The Mystery of the Exploding Cores – Day 31, 8/4/2009
Why do some cores explode? One of the problems we’ve had on this expedition is that some of the cores are a bit gaseous. As you go to the sea floor and below it, the pressure from the water above is tremendous. Styrofoam coffee cups dropped to the sea floor come back a fraction of their original size. Why is that?
Well, the reason is the pressure forces the gases to decrease in volume, and Styrofoam cups are full of pockets of air. That same air insulates your coffee from the air in the room, and keeps it warm longer.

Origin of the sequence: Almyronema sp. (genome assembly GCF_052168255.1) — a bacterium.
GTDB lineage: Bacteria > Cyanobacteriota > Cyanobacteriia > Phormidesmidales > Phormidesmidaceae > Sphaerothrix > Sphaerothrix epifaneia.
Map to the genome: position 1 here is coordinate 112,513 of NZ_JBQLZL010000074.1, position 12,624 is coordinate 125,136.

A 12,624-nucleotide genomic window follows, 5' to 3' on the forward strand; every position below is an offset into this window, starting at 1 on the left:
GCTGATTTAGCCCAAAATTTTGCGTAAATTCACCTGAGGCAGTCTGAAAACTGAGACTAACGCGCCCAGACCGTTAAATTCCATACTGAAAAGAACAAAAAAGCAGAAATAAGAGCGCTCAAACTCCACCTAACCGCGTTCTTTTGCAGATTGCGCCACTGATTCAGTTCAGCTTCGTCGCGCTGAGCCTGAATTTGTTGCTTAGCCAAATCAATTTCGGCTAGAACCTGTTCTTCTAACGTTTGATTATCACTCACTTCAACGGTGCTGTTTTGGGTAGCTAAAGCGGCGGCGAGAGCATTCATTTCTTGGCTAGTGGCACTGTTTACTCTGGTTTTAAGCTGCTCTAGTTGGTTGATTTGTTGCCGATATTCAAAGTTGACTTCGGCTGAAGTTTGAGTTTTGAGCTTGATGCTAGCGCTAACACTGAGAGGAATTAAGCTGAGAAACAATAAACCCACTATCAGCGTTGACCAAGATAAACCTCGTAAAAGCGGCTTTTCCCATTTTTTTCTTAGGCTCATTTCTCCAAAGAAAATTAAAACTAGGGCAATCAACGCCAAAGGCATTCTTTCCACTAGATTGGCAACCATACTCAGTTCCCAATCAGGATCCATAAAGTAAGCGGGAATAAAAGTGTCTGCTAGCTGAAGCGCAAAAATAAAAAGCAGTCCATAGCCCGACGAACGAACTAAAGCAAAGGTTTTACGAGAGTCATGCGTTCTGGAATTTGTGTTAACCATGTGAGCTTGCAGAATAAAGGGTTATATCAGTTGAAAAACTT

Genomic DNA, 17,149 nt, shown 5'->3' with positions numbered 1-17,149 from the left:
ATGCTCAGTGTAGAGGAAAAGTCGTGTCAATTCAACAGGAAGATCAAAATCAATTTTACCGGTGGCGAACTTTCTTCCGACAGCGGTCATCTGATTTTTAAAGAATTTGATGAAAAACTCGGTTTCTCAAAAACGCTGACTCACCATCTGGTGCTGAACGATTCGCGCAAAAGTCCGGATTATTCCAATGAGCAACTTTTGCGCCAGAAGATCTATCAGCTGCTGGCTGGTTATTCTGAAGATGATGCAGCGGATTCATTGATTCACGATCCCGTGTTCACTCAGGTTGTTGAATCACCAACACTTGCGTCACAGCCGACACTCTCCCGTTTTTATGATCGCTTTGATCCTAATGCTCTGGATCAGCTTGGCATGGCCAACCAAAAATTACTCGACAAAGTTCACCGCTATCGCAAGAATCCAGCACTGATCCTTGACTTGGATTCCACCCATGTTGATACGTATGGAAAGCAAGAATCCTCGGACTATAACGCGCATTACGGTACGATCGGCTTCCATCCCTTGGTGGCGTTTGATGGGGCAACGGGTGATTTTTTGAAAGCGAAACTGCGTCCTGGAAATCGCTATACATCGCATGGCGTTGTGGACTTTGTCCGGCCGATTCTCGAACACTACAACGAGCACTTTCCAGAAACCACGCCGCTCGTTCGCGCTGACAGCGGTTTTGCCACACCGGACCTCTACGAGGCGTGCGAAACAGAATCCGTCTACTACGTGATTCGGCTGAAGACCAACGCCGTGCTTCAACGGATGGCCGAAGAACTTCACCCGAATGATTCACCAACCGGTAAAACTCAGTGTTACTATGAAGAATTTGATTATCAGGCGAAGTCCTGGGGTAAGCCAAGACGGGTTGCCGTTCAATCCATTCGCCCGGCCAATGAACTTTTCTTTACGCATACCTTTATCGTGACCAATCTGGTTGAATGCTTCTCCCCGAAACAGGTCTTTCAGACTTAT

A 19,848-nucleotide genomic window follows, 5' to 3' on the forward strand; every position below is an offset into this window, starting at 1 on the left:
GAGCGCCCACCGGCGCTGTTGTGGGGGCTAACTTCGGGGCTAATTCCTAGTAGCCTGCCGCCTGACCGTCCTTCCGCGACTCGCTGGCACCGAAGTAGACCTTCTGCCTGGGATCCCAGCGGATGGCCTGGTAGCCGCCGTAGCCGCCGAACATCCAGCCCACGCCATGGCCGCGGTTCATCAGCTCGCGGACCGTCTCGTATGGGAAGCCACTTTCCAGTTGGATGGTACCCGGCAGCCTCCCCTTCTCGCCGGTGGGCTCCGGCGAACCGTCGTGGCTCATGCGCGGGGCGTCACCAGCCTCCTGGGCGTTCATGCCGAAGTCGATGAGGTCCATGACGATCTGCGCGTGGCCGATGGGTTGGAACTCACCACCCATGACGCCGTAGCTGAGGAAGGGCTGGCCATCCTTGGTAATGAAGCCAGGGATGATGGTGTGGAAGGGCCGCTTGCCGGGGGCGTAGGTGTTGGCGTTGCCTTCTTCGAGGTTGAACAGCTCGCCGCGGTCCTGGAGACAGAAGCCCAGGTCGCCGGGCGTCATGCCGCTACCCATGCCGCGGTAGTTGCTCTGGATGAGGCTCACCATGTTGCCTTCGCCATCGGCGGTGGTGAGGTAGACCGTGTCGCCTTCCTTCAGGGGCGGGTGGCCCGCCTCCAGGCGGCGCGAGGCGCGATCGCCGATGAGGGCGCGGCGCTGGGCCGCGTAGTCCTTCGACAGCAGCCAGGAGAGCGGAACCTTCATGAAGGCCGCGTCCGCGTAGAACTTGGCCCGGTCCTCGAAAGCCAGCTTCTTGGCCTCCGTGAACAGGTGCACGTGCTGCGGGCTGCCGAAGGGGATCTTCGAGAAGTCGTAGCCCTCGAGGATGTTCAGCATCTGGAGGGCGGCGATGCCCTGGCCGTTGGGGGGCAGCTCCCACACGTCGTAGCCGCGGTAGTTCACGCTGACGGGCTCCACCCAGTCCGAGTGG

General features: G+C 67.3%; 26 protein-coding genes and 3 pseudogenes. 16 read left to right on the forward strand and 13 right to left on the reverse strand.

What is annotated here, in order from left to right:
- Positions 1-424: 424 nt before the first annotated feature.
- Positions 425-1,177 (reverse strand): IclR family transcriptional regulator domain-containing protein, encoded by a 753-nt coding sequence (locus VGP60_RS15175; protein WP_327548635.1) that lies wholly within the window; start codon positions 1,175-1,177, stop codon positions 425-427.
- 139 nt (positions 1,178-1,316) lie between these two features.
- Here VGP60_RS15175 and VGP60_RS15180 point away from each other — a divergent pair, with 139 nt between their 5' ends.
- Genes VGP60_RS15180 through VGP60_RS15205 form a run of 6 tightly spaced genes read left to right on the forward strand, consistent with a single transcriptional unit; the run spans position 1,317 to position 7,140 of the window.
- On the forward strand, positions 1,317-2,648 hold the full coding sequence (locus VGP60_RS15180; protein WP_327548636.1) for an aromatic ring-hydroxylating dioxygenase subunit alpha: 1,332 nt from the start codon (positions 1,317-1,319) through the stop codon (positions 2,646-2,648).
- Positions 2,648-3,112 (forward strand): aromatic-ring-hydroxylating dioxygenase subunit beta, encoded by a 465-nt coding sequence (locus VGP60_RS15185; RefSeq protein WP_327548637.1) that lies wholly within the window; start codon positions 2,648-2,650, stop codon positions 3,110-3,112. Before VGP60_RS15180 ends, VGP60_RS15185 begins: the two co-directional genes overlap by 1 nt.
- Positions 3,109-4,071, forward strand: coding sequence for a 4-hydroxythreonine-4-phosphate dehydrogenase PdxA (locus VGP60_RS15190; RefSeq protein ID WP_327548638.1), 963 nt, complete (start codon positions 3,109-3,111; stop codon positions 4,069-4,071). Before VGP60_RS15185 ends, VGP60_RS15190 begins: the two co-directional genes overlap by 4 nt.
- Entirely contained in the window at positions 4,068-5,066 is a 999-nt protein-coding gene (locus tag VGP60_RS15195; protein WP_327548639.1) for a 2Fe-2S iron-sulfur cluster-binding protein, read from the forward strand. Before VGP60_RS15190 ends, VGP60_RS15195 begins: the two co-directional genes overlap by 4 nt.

So that’s why the cores explode. To combat this, the technicians drill holes in the core liners (the plastic sleeves the cores are recovered in) to release the pressure. They try to minimize disturbing the core, but leaving the gases to build up volume can be explosive.
An amusing byproduct of the holes are the "worms" of sediment that escape. As with any sample, these are collected, documented and saved.